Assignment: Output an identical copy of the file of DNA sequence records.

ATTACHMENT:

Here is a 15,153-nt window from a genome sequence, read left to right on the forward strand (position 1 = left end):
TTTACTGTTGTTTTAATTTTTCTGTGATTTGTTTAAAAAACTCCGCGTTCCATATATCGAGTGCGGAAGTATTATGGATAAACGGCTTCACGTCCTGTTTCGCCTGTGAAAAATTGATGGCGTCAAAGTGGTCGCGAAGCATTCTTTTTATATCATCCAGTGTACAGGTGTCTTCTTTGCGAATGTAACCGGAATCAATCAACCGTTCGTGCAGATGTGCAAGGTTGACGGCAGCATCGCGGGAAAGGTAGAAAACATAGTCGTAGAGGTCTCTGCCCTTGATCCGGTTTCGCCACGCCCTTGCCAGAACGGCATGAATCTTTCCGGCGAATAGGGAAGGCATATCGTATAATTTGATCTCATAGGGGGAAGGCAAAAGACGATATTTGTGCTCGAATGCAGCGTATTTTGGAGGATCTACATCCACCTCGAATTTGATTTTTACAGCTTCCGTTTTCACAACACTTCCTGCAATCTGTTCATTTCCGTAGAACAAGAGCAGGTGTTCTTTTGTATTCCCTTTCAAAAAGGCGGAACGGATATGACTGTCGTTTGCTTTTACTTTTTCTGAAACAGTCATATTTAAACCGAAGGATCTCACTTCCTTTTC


Here is a 15,153-nt window from a genome sequence, read left to right on the forward strand (position 1 = left end):
TTTACTGTTGTTTTAATTTTTCTGTGATTTGTTTAAAAAACTCCGCGTTCCATATATCGAGTGCGGAAGTATTATGGATAAACGGCTTCACGTCCTGTTTCGCCTGTGAAAAATTGATGGCGTCAAAGTGGTCGCGAAGCATTCTTTTTATATCATCCAGTGTACAGGTGTCTTCTTTGCGAATGTAACCGGAATCAATCAACCGTTCGTGCAGATGTGCAAGGTTGACGGCAGCATCGCGGGAAAGGTAGAAAACATAGTCGTAGAGGTCTCTGCCCTTGATCCGGTTTCGCCACGCCCTTGCCAGAACGGCATGAATCTTTCCGGCGAATAGGGAAGGCATATCGTATAATTTGATCTCATAGGGGGAAGGCAAAAGACGATATTTGTGCTCGAATGCAGCGTATTTTGGAGGATCTACATCCACCTCGAATTTGATTTTTACAGCTTCCGTTTTCACAACACTTCCTGCAATCTGTTCATTTCCGTAGAACAAGAGCAGGTGTTCTTTTGTATTCCCTTTCAAAAAGGCGGAACGGATATGACTGTCGTTTGCTTTTACTTTTTCTGAAACAGTCATATTTAAACCGAAGGATCTCACTTCCTTTTC